King Ranch, Little Foot, our two dogs, Thing One and Thing Two, and I have been on the road back home to the ranch for the past 5 hours after a quick weekend trip to Houston to visit my family. The drive isn’t a bad one, especially when you’ve got good company and good music. We’ve made this same drive several times beginning in the early afternoon and we always pull up to our house just before sunset. It didn’t take long for King Ranch and I to really feel like this – this venture onto long, two-way country roads with slow speeds and fields full of hay for sale – was coming home. The exits become less frequent and the cars turn mostly into old trucks and travelling big rigs – that’s when we know we’re close.
The sky is pink lemonade blanketed with silhouettes of trees as we drive along the final gravel-covered country road that leads to our ranch. We pull up to deep-pink crepe myrtles sprinkling tiny flower bits like snow-fall as the dog’s tails thump against the inside of the car because they know they’re home, too. King Ranch hops out of the passenger seat to open the gate.
The rattle and rusty screech from the small wheel on the gate scooting along the loose gravel of our driveway has become such a welcoming sound. Bunny must hear the squeak and rattle of our homecoming because she begins to bray way out in the pasture and shortly after, Tee screeches even more loudly. I pull into the driveway as the dog’s claws start scratching wildly in anticipation of being let out. In the rearview mirror, I see King Ranch. With my foot pressed down on the brake, I study his movement for a moment – his shoulder blades rounding as he uses his upper body to pull the gate shut. Not once does he stumble in the gravel. That’s something about King Ranch – he’s incredibly graceful. He’s a man who doesn’t do anything or move in anyway without purpose. He is a soft-spoken man, but a well-spoken one. In the same way he moves, he speaks – with purpose.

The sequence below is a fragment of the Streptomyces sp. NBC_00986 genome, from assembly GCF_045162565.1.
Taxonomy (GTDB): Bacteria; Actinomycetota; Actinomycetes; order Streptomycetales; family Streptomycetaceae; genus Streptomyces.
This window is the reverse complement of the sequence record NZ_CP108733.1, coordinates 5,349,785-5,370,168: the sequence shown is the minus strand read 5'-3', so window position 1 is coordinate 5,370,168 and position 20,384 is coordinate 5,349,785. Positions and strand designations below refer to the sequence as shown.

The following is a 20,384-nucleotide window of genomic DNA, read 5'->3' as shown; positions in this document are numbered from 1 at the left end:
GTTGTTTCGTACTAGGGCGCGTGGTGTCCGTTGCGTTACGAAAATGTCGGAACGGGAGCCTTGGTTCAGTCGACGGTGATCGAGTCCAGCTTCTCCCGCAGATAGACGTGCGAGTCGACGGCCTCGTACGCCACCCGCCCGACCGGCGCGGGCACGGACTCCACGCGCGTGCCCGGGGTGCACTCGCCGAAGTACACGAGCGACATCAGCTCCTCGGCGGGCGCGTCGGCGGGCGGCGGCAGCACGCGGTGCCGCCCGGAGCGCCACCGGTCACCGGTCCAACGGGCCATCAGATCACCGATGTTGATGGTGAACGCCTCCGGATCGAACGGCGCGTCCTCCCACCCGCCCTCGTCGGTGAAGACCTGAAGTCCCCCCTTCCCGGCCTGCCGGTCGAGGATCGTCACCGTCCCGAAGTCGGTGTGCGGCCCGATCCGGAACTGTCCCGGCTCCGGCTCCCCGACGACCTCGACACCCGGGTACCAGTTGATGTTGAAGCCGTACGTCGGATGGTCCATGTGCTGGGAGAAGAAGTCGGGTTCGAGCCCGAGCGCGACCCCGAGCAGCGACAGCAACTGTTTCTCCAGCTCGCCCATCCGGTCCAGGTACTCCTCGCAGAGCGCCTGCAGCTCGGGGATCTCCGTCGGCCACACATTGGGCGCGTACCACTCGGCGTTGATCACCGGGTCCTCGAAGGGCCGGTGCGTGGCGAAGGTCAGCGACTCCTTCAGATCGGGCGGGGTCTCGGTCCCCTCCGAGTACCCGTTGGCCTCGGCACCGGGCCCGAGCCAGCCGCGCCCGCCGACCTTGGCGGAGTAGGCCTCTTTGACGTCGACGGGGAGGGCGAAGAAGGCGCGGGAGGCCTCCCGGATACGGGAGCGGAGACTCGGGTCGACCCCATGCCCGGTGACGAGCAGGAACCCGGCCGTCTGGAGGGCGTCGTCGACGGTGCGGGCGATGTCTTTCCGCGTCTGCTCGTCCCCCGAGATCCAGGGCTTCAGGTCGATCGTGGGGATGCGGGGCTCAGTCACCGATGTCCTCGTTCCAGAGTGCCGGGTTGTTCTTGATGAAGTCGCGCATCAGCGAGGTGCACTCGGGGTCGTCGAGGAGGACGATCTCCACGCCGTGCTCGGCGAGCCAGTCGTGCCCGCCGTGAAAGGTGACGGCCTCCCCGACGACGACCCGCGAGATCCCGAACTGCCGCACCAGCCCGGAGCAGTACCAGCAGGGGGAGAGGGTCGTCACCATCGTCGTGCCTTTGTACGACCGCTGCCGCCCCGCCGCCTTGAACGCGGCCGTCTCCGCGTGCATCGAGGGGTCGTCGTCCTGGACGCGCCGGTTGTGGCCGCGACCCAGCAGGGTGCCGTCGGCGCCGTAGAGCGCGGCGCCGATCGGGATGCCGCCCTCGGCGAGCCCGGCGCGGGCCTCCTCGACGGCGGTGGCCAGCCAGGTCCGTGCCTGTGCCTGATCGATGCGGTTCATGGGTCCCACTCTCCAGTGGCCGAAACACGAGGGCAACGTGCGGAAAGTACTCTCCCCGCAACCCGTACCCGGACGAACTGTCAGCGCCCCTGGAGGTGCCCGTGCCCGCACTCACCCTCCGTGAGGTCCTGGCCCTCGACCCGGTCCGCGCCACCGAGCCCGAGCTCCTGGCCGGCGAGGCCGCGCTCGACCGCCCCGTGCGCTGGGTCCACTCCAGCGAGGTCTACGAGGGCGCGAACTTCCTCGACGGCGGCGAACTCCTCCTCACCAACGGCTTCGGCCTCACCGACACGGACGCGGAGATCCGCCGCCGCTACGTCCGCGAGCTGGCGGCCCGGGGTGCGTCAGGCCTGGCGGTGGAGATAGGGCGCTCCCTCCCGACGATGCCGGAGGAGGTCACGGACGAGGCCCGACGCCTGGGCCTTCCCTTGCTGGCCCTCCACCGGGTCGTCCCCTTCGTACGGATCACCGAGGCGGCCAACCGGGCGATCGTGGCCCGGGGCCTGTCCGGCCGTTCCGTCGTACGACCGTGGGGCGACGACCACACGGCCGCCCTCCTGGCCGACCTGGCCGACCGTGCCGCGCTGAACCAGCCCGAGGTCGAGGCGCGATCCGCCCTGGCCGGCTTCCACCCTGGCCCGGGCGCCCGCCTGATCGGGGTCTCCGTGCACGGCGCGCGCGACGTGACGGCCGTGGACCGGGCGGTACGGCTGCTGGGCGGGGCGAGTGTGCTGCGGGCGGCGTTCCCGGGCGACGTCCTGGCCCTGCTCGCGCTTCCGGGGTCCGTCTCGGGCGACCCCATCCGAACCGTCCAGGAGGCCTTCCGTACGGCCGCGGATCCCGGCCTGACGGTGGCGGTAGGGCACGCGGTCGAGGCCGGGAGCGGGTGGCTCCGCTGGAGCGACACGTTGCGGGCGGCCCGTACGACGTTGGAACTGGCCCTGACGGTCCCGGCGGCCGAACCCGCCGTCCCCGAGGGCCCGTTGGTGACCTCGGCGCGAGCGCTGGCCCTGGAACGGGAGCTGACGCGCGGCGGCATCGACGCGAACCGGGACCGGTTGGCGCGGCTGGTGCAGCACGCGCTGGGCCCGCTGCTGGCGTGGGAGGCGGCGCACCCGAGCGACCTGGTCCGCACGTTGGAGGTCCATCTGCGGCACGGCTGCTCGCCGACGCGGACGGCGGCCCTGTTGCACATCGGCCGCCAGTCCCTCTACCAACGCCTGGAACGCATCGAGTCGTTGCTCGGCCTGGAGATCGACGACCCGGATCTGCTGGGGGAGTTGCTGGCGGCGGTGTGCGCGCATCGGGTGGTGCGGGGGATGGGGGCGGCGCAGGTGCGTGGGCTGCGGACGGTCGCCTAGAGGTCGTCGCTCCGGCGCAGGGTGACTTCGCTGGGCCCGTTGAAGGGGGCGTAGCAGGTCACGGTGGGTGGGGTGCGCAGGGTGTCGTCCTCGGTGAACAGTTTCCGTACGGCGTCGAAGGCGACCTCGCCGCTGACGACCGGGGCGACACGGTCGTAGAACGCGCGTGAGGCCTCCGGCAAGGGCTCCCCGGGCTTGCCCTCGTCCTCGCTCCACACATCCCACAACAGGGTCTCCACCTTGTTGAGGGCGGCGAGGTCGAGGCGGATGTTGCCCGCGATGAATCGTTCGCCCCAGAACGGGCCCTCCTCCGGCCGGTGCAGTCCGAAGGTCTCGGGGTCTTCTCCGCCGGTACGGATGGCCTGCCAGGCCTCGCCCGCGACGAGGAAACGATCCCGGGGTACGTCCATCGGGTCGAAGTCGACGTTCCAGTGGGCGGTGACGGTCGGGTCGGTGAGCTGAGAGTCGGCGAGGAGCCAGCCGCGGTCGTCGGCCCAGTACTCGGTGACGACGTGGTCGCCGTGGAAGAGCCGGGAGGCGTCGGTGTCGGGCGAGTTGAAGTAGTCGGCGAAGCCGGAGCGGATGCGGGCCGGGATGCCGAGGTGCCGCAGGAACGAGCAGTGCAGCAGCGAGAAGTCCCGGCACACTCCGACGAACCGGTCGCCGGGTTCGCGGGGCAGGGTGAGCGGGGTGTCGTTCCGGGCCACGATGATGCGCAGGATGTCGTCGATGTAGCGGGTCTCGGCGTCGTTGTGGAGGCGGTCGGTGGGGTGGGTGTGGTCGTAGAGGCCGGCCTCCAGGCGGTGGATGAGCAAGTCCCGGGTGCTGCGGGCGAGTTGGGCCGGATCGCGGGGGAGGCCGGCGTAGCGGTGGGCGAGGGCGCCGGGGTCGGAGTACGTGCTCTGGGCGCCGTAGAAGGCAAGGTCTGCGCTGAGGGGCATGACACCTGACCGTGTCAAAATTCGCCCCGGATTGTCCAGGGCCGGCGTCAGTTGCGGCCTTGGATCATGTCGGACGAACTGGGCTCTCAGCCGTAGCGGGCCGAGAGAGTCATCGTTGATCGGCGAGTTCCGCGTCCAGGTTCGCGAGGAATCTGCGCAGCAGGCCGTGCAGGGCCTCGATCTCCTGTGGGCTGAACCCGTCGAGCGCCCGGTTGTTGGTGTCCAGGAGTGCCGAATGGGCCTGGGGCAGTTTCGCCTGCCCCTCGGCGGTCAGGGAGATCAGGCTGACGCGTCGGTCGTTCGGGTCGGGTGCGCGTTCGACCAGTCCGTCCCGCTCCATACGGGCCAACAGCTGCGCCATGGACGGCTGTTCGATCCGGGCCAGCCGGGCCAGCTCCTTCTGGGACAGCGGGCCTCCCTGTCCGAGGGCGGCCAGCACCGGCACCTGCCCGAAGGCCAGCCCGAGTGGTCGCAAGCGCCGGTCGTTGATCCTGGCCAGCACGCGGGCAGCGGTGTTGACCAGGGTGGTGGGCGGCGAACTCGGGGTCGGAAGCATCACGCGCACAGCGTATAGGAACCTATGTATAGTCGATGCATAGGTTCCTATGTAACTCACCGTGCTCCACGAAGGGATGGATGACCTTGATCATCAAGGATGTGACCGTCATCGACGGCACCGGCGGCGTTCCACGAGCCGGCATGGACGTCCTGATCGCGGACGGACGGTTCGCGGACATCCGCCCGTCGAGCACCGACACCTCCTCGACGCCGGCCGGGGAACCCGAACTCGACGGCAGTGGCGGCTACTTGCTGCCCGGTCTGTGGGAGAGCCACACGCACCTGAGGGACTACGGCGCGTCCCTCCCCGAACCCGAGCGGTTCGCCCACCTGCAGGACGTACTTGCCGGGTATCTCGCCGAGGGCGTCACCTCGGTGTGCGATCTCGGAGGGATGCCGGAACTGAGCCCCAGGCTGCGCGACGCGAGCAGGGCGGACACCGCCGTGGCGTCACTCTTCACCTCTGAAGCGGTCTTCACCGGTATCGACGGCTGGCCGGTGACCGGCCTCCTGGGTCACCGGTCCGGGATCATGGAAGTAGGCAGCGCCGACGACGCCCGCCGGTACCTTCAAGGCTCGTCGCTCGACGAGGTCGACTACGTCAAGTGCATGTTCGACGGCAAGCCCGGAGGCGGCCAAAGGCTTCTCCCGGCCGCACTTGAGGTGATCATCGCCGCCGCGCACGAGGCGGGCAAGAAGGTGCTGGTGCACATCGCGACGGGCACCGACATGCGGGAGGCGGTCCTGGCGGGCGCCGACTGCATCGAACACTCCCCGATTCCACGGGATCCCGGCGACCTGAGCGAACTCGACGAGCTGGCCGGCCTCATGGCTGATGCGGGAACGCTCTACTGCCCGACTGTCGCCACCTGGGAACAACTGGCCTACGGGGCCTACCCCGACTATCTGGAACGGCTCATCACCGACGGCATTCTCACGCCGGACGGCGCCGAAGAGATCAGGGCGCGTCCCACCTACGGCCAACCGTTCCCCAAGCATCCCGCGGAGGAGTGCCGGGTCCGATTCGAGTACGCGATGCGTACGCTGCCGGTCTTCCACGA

Thing One suddenly bursts with a bark and I snap back into the present, noticing my cheeks are warm. I shift the car into park and turn off the ignition, keys jingling. I love silencing the car after a long trip. It’s satisfying.
I step out of the car and dear god, what is that smell? It’s a wet, hot, heavy, and dense slap-you-in-the-face-smell. Black magic death burn from the bitter depths of hell!
“Honey?” I call to King Ranch, “Do you smell that?”
He doesn’t have to answer because his face says enough. I pull Little Foot out of the back seat and he is rubbing his eyes, not quite crying. We follow our noses around the driveway and the garage when suddenly, “Here’s the smell,” King Ranch says, standing in front of the chicken coop.
With our noses in our inner elbows, we see it – a pile of perfectly still, black feathers in the back corner of the coop.
“What happened?” I ask.
King Ranch shrugs with a concerned look and ducks into the coop as I wander around looking for the other chickens. One by one, they bounce out from the bushes making staccato, glottal sounds. So far, there are only 5 (remember, we had 7 chickens). Of the 5, one of them is missing most of the feathers on the back of her neck as if she’s been tossed around like a chew toy. Terror has happened here.
King Ranch climbs out of the coop with his arm over his nose and says, “I think it was attacked. It’s all torn up.”
The sky has turned a deep indigo as King Ranch opens the garage to retrieve a shovel. With Little Foot on my hip, I peek into the coop from a distance. The pile, from my stance, is a dark shadow of defeat. These are free-range chickens. They only go into the coop to eat. So I start to imagine and wonder why this chicken has died here.
Moments later, King Ranch uses a large shovel to remove the carcass from the coop. Feathers of all sizes slowly float off of her, leaving a soft, shimmering, black trail to her final resting place.